There was lots of activity today related to the Boxley stromatolite. We plan to publicly display the stromatolite for the first time tomorrow morning during VMNH’s Dino Dayevent. John Moser of Moser Productions arrived this afternoon with the stromatolite base, which took several months to design and fabricate. Many people have been wondering what a support frame for an irregularly-shaped two-ton stromatolite looks like:
It took a couple of hours of precision forklift work by Rian Culligan the get the stromatolite into place (years ago I had a job driving a forklift, so I was really impressed with Rian’s skill):
Dooley, A. C. Jr., 2009. Unusual Cambrian Thrombolites from the Boxley Blue Ridge Quarry, Bedford County, Virginia. Jeffersoniana 19, 14 pages.
The paper is available as a pdf download
at a cost of $3.00 for free from the VMNH website.
In the paper I suggest that these particular Boxley thrombolites were deposited in a protected setting, possibly a back-barrier lagoon. The reason for this conclusion is the unusual shape of the Boxley specimens. The low domes and thickened rims are similar to modern stromatolites growing in Lake Thetis, a saline lake in southwestern Australia (see photos of the Lake Thetis stromatolites here). The low domes in the Lake Thetis examples are a result of the shallow water in the lake, which prevents the stromatolites from growing into tall columns.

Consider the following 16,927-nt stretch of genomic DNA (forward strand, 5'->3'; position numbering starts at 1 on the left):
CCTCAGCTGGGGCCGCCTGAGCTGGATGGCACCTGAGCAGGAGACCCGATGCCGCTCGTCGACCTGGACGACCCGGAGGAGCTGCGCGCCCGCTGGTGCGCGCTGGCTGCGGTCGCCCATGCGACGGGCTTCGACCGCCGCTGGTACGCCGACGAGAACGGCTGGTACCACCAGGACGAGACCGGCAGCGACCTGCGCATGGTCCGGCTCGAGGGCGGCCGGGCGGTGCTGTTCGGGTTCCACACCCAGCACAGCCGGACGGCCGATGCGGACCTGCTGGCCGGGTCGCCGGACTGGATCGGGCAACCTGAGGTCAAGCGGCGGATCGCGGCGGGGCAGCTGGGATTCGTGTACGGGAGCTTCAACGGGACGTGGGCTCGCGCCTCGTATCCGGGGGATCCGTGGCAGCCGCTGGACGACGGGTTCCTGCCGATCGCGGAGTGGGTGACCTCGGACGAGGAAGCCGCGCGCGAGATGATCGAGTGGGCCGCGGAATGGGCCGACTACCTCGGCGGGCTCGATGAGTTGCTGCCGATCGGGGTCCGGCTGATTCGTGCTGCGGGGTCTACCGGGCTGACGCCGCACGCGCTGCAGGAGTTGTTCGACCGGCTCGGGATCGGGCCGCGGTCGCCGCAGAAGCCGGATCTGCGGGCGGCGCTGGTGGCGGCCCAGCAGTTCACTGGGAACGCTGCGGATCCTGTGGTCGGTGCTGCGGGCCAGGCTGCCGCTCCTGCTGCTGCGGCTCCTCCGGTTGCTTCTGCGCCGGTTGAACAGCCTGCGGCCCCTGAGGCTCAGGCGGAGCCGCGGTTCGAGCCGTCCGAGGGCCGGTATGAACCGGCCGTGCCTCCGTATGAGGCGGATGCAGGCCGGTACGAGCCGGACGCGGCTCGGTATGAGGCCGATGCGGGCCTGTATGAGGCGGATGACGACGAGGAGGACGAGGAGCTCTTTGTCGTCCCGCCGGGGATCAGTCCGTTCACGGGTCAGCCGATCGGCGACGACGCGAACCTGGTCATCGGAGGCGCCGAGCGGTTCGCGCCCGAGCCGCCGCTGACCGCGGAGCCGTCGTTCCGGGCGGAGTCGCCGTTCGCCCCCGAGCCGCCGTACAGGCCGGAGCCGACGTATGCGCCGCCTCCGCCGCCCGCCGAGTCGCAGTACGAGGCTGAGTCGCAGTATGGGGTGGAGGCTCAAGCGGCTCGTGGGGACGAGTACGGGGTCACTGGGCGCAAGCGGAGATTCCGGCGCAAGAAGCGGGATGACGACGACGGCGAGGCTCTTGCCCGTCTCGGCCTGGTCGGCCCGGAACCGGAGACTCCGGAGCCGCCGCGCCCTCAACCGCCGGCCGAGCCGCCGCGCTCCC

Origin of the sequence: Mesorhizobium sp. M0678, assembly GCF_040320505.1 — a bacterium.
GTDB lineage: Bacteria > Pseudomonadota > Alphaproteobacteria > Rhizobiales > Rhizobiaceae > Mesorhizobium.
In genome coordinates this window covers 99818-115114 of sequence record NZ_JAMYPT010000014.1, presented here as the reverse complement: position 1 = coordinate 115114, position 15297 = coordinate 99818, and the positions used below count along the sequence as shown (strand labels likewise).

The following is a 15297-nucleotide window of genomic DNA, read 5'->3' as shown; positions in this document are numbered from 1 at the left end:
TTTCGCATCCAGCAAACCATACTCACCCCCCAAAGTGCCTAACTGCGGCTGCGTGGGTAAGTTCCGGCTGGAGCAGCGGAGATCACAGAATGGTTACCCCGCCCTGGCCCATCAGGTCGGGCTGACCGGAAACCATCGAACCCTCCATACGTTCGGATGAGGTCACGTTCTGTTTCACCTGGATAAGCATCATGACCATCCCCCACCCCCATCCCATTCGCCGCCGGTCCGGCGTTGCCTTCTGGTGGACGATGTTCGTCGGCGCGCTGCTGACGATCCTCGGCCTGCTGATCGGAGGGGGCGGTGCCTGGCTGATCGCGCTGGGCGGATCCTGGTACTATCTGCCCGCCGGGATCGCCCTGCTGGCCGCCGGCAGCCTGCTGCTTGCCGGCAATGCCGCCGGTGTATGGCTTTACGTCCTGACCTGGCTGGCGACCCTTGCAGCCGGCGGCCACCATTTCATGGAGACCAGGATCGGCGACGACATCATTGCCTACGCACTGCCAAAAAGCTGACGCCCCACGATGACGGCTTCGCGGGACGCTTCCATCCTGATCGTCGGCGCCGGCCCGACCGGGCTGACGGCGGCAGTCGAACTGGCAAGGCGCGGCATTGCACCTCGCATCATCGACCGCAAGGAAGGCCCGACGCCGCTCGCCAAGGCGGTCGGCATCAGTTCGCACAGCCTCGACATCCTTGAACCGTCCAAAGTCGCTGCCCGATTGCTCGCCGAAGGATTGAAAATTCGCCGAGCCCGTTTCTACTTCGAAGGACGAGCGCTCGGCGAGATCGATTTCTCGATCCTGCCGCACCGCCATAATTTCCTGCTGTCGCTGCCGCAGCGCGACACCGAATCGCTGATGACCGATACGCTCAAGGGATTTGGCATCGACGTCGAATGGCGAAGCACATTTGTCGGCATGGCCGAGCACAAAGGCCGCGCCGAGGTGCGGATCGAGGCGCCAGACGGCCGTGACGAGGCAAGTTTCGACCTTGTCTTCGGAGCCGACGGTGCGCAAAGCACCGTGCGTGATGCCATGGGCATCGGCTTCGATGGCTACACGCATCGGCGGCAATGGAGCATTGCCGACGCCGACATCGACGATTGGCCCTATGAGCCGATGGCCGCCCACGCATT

One of the interesting things figured in the paper is a possible mineralized algal filament, which was imaged using VMNH’s scanning electron microscope (this was Figure 5 in the paper; the scale bar is 10 microns):